Marguerite's Fried Chicken 8.000
Aug 22, 2007

Fried chicken Louisiana-style means hot sauce; here, it is used to marinate the chicken for at least 8 hours or overnight. Is there a substitute for Tabasco? "I've never used another hot sauce in my cooking or serving," says Marguerite Kelly. "It seems quintessential Louisiana to me."

The self-rising flour makes the skin puff up; all-purpose flour would make it crisp but not puffy, she says.

Servings: 8
  • 6 pounds bone-in chicken pieces (dark- and white-meat pieces)
  • 1/2 to 2/3 cup hot pepper sauce, such as Tabasco
  • Peanut oil, for frying
  • 2 cups self-rising flour
  • Salt
  • Freshly ground black pepper


Place the chicken pieces in a shallow pan or divide between two resealable plastic food storage bags. Add the hot pepper sauce according to taste and turn the chicken to coat with the sauce on all sides. Cover the pan or seal the bags and marinate in the refrigerator for at least 8 hours or overnight. While it marinates, turn over chicken in the pan or turn the bags occasionally to redistribute the sauce.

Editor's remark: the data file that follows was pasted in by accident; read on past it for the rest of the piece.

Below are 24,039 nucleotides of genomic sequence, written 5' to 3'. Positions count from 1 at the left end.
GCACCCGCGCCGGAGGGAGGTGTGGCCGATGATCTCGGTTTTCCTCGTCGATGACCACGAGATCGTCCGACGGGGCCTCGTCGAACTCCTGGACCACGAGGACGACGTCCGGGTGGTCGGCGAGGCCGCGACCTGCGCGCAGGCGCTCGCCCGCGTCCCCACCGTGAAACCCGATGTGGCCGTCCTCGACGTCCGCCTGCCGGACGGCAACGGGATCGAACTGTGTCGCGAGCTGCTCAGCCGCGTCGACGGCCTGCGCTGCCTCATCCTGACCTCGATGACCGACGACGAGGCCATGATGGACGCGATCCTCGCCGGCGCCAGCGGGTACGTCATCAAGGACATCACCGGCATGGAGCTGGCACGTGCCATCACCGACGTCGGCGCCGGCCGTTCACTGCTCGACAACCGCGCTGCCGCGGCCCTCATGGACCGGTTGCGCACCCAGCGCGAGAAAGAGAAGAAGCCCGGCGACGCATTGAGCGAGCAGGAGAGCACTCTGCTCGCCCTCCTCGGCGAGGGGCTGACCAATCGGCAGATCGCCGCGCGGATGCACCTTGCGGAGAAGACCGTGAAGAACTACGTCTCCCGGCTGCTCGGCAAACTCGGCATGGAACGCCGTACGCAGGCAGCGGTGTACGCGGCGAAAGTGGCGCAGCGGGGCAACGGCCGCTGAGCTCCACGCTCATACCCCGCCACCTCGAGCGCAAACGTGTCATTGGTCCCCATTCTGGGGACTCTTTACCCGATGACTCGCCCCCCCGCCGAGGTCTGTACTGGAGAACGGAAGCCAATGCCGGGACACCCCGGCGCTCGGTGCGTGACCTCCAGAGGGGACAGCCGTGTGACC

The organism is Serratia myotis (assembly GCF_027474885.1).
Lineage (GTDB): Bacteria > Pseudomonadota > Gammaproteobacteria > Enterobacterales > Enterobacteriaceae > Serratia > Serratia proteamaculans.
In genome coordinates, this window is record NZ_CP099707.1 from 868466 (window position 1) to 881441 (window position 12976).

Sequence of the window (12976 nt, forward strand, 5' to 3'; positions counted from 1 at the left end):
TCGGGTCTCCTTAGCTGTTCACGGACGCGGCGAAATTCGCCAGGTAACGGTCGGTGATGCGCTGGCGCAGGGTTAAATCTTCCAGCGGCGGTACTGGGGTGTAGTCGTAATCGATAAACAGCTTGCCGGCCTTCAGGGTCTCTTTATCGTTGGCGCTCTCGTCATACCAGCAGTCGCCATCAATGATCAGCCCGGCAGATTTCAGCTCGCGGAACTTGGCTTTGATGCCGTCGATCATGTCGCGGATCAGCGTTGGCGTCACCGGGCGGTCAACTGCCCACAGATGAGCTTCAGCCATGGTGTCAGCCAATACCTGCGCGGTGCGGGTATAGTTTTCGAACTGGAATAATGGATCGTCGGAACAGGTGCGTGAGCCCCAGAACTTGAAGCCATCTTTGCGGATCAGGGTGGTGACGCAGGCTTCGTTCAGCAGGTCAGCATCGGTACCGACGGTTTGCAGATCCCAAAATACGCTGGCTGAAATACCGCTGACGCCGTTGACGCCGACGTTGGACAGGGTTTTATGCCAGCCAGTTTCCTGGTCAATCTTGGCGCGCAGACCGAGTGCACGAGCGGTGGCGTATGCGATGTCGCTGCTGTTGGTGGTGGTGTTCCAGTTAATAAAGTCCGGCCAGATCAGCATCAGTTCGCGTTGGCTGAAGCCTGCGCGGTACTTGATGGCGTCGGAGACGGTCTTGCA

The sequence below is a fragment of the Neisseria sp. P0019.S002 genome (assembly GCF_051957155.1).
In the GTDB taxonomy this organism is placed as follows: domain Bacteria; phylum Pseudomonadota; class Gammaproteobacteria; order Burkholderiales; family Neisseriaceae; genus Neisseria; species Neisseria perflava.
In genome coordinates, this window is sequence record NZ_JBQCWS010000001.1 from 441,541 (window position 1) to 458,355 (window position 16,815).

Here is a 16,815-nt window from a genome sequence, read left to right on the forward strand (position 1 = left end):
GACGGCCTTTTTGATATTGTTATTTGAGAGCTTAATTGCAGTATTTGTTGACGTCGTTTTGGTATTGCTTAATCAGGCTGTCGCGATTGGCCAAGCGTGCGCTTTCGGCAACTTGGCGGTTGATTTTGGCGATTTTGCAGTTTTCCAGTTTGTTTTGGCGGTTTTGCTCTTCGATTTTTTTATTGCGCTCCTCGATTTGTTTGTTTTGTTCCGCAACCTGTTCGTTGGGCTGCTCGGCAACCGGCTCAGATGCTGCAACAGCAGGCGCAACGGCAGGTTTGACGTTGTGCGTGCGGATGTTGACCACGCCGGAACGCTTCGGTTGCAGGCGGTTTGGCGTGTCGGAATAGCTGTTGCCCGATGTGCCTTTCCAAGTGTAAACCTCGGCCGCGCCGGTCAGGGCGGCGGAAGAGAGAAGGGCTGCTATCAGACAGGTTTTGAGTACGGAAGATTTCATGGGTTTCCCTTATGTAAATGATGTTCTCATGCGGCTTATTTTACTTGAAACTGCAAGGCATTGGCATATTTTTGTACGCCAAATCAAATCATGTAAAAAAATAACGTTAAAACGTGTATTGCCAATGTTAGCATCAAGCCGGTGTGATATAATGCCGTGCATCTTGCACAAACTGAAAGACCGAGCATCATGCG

Line a large tray with paper towels and set aside; have ready a large cast-iron skillet. Pour in 1 to 1 1/2 inches of oil. The oil will take a while to heat, so start it over medium heat while preparing the chicken. The oil is ready when it just begins to smoke.

Mix the flour, salt and pepper in a paper bag or a baking pan with sides or on a piece of wax paper. Remove the chicken from the marinade, shaking off any excess. Either place the chicken in the paper bag and shake, or coat it in the flour that is in the pan or on the paper. Make sure each piece is well coated.

Place the chicken in the hot oil a few pieces at a time; do not crowd. Regulate the heat so that the chicken sizzles in the oil. Cook about 10 minutes per side, until the chicken is browned and cooked through.

Use long-handled tongs to transfer the fried chicken to the paper towel-lined tray. Let the chicken cool for at least 15 minutes; it should not be served too hot. The chicken is also good at room temperature.

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Recipe Source

From Marguerite Kelly.

Tested by Bonny Wolf.

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